I am an Apple fanboy and I admit that. But one of the most frustrating things in being an app developer is dealing with the App Store review and compliance teams. This time I would like to share my experience with these problems.
Even Apple’s former app approval chief has said that he is ‘really worried’ about the company’s anticompetitive behavior.
The tab bar is a vital component of iOS and has been since iOS 2.0. This element appears at the bottom of iOS and iPadOS devices and allows our app users to switch between different views or functions quickly.
It is a major element of Apple’s apps, like Music, Podcasts, and the App Store.
Showing and hiding some parts of information is a vital feature in mobile apps, especially considering that phone screens are much smaller than those on laptops or desktop computers.
Now with the new SwiftUI capabilities, we can collapse content with
DisclosureGroup. Let's see how we could use it in various ways.
Let’s start with the most straightforward way to set up a collapsable view that we could show or hide. It comes with a disclosure arrow indicator and nice animation.
In this blog post, let’s use an example showing weather conditions that would be a SwiftUI view
WeatherDetailsView and show…
Alerts are one of the most crucial building blocks of iOS applications. We can use them to inform users about an error if something requires more time, like downloading a file or ensuring that everything is OK. Another use case with alerts is asking for confirmation when our app users want to delete something or make a wire transfer.
SwiftUI has the
Alert component for this, and there are a few ways to use it. Let's check them out.
One of the easiest ways to show an alert with SwiftUI is to have a local state variable to indicate if…
This time, we will look at a couple of ways to show a text label inside a circle using SwiftUI. We will dig deeper into three different ways using the
.overlay modifiers. In the end, as a small bonus, we will check out how to present a text label over a circle using the
Our end goal is something like this:
Selecting images from our iPhone library is needed when changing a profile picture, posting an update, or sharing the photo of your pet. In this post, we are going to look into how to use
PHPickerViewController with SwiftUI. Apple announced this view controller at WWDC2020.
PHPickerViewController is a view controller that gives way for our app users to pick assets from their photo library. It provides a well-known user interface, and we don’t need to bother about building that.
Once you create a SwiftUI view, it has the default background color, white for light mode and black for dark mode respectively. How can you change it to something different? Let’s look into that today.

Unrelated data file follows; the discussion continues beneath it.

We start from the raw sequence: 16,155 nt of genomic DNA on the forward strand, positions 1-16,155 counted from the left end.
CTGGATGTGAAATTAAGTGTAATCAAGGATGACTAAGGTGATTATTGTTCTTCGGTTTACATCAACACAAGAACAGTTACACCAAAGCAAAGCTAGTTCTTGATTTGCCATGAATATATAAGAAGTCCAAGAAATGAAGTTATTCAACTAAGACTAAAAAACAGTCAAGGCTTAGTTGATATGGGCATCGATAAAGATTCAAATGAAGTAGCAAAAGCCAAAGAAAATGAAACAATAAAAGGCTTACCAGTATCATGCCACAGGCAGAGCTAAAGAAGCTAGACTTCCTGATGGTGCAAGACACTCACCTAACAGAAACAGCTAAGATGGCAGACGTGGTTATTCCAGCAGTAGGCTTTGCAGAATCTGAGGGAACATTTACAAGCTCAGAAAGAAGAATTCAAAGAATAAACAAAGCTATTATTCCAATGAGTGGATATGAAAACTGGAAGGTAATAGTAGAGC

In this article, we will talk about different techniques that we can use to change the default background for our SwiftUI views.
The first approach that comes to mind is using
.background() modifier. Sadly Apple hasn't provided documentation for this. It takes in a view that is set as a background for the view we are adding this modifier to.
In this case, we want…
When presenting a small piece of extra information on the screen, showing a modal view is essential. With UIKit, we could do this with
However, when using SwiftUI, we need to shift our thinking towards using view or environment state, as the modal view is now called a sheet.
Let’s check this out in detail.
SwiftUI sheets help us show a modal view to users.
sheet is an instance method to the View Presentation. It describes how we can show our SwiftUI views, covering specific user journey scenarios.
Let’s say we want to display information about our app…
The launch screen is the first interaction that users see when using our apps. That’s why investing time in making our app launch screens feel responsive and visually appealing is important. We are playing with the “perceived time,” and it can make a great first impression.
At WWDC 2020, Apple introduced a new way to implement a launch screen for SwiftUI apps in iOS 14 using Xcode 12. When we create a new SwiftUI app, this is the new way to make launch screens. We can still use the old way with the Storyboard launch screen in our existing apps.
A while back, we looked into Dynamic Type with the system font. This time, we are going to check out how to use Dynamic Type with a custom font in our iOS apps. Apple provides great APIs to make our apps accessible — even if we’re using custom font styles.
First, we need to add our custom font to the project. There are several steps involved, so let’s go over them.
We need to add a font file to the Xcode app project. Currently, True Type Font (.ttf) and Open Type Font (.otf) files are being supported. Just drag and…
Experienced Apple tech software engineer. Co-founded Qminder . Co-curator at swiftlybrief Love cycling and cats. Inclusivity. Vegan lifestyle. Animal freed